Presently,ways are being focused to find ways to block it. There are diversestudies on immunology in intervention of type 1 diabetes. Islet cellregeneration is another important effort to produce insulin againthrough the use of embryonic or stem cells. The cause of type 2diabetes is ongoing. The main theory is the inflammation. Theresearches at Joslin have pursued the idea from the low level tomulti center clinic trials taking the anti-inflammatory drugs to seeif there is incidence of type 2 diabetes (George,2015).

Additionally,the diabetes investigators are working on understanding how the isletcell fail to function in type 2 diabetes, the genetic basis, why insome people the cells compensate by making more insulin where otherscannot keep with the increasing demand. The goal is to improve themechanism of compensation to prevent type 2 diabetes

Currentresearch

Therehas been breakthrough in preventing and understanding diabetescomplications. Many years of high levels of glucose can consequentlydamage the nerves and blood vessels in the kidneys, eyes and otherorgans. The research for the past 25 years has led to the developmentof a potential new drug called RBX- ruboxistaurin which minimizes theoccurrence of the moderate loss of vision to diabetes and promise totreat kidney diseases and heart failure. The researchers whospecialize in the study of metabolism are looking into thesignificance of exercise on improving the glucose use throughout thebody which might also have an effect of prevention of CVD diseases(George, 2015).

Psychologistsaid towards the family in coping with diabetes

Disablingchronic illness challenges the effectiveness of coping. Diabetes is achronic disease that has adverse effect to the patient and the largefamily. Many families suffer psychological after realizing that oneof their family members is sick. Faced with the increasing cases ofdiabetes, the primary care physician and psychologist must havestrategies that assets accurately the adaptation of the patient andfacilitates effective coping. The knowledge of the patient baselinecoping skills and high suspicion incidence for the factors affectingresilience are fundamental you assess accurately and achieve optimalpatient coping

Thepatient tends to exhibit adaptation in regard to their personalitytraits. Recognizing the traits increases the likelihood that thepatient will respond maximally to the care management. The failure torespond and recognize the characteristics risks the conflict with thepatient who feels mistreated and misunderstood. A patient who isdependent and who ask a lot of questions and is often afraid that youcan’t find them worthy can be offered regular but brief sessions.An obsessive patient who is detailed oriented and insistent and isalways angry when they cannot control their illness can be offereddetailed explanations of what they are suffering from and providingthem with collaborative choices.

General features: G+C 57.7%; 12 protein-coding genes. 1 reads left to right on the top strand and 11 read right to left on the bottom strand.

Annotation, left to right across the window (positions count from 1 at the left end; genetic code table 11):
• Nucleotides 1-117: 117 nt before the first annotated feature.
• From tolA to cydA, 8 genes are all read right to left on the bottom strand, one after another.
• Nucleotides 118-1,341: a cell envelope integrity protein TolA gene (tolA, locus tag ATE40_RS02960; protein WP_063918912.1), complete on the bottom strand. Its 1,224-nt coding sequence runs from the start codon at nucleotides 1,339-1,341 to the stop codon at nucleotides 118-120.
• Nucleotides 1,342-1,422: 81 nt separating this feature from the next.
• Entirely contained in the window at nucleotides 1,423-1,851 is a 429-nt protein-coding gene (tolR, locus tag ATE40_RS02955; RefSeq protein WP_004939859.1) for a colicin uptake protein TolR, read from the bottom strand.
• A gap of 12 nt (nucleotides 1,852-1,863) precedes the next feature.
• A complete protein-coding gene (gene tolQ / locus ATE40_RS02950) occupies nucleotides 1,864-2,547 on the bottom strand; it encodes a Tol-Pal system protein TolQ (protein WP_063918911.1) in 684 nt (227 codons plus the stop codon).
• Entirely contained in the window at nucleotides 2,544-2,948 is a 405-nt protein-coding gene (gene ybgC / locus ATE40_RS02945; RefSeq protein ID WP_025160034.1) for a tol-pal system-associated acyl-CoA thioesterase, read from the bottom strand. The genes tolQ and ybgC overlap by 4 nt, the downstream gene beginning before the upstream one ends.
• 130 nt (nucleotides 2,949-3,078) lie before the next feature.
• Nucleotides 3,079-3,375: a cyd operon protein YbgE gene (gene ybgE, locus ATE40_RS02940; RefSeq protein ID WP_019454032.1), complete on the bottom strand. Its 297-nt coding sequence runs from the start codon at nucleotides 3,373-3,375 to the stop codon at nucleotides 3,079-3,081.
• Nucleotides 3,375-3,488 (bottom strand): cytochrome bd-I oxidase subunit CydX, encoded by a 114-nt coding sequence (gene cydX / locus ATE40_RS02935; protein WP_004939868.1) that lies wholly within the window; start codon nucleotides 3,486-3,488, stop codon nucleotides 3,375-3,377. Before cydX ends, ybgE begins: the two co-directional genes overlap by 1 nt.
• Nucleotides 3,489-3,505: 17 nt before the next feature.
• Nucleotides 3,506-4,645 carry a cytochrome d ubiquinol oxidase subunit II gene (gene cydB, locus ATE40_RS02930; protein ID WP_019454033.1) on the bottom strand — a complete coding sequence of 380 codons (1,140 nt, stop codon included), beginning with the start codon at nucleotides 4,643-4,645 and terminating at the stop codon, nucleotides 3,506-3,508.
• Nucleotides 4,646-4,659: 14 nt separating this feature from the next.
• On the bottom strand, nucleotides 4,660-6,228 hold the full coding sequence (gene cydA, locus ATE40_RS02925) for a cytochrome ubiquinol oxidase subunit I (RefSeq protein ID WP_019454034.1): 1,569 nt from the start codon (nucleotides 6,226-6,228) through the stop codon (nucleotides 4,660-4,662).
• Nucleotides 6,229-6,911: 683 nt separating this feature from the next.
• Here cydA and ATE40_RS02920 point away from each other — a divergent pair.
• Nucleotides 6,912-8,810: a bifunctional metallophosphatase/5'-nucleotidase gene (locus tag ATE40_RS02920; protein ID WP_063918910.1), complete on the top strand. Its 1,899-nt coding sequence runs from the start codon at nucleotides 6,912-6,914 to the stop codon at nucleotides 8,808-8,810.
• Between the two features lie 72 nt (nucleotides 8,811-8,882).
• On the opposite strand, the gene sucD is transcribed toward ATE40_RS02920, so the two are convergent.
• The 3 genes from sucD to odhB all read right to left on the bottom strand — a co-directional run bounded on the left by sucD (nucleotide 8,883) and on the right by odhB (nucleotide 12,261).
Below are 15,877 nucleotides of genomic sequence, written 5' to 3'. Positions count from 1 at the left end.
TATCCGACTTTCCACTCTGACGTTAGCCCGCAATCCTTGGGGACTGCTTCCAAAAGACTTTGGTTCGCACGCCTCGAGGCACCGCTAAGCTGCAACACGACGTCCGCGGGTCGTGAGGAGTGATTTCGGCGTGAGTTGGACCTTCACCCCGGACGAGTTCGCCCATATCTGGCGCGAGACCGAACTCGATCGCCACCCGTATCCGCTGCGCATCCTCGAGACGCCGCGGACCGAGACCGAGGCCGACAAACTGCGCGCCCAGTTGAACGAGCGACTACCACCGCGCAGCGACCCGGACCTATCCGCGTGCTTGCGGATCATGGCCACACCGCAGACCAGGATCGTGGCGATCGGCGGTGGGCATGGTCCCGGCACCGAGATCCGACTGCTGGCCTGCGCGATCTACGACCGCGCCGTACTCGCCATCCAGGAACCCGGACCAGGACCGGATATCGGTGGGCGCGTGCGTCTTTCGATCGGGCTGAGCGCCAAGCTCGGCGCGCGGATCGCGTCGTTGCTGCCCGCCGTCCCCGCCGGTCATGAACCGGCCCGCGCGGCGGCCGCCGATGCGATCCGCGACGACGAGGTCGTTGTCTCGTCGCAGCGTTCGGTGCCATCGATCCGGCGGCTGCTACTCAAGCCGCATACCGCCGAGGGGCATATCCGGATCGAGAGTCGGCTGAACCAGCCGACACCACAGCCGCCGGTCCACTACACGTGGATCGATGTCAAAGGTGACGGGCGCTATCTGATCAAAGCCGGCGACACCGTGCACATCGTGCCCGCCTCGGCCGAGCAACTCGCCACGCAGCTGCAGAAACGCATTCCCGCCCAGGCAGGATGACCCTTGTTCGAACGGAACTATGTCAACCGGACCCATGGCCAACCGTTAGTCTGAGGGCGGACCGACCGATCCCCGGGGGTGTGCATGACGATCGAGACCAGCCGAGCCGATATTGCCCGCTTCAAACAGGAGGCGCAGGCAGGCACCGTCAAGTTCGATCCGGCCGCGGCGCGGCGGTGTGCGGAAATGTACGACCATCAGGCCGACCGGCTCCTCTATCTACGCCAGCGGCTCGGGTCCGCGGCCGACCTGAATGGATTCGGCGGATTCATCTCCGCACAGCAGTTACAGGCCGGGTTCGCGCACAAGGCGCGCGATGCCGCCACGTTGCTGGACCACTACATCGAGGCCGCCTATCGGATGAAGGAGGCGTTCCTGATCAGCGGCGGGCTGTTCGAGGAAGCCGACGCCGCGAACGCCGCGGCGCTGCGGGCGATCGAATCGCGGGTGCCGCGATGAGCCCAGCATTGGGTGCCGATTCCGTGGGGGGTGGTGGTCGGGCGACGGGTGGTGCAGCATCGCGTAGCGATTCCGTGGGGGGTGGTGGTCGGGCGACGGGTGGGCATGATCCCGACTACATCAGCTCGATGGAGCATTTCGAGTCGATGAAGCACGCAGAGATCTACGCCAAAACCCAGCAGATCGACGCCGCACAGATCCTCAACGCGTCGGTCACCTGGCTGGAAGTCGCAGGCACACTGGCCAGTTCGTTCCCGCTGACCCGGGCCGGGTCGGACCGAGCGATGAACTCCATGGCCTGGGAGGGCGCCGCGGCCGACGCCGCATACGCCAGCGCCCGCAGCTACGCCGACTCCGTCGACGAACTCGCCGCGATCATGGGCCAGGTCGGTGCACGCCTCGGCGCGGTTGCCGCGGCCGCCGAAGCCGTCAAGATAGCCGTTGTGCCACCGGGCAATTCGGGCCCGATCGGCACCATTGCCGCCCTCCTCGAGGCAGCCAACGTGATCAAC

Thepsychologist provide direct service to the patient through promotingtreatment and health behaviors of psychological problems and presentconsultation to the medical team on incorporating psychologicalprinciple to the patient. The patient can also be assisted inadhering treatment where the sole objective of the diabetic treatmentis to ensure that the adhere to the meal plan. Psychologists can bevaluable source in identifying the maladaptive stress reactions andhelping the patients to develop effective and useful methods ofcoping. They also assist the family functioning of the patient sinceit is related to communication stress and subclinical distress thatis related to diabetes (Harris &amp Lustman,1998)

References

Delamater,A. (2006, April). DiabetesJournal.Retrieved from American Diabetes Association:http://clinical.diabetesjournals.org/content/24/2/71.full

Falcone,T., Dickstein, L., Sieke, E. H., &amp Franco, K. N. (2015). Copingwith Chronic Medical Illness.Retrieved from CleveLand Clinic:http://www.clevelandclinicmeded.com/medicalpubs/diseasemanagement/psychiatry-psychology/coping-with-chronic-medical-illness/Default.htm

George.(2015, September 16). DiabetesResearch: Advancing Toward a Cure.Retrieved from Joslin Diabetes Center:http://www.joslin.org/info/Diabetes_Research_Advancing_Toward_a_Cure.html

Harris,M., &amp Lustman, P. (1998). ThePsychologist in Diabetes Care.Retrieved September 17, 2015, from Clinical Diabetes:http://journal.diabetes.org/clinicaldiabetes/v16n21998/PG91.htm

Ltd,M. I. (2003). Diabetes:Symptoms, Causes and Treatments.Retrieved from MNT: http://www.medicalnewstoday.com/info/diabetes/

Skinner,C., Cradock, S., Arundel, F., &amp Graham, W. (2003). FourTheories and a Philosophy: Self-Management Education for IndividualsNewly Diagnosed With Type 2 Diabetes.Retrieved from The diabetes spectrum:http://spectrum.diabetesjournals.org/content/16/2/75.full

Turner,J., &amp Kelly, B. (2000, February). Emotionaldimensions of chronic disease.Retrieved from NCBI:http://www.ncbi.nlm.nih.gov/pmc/articles/PMC1070773/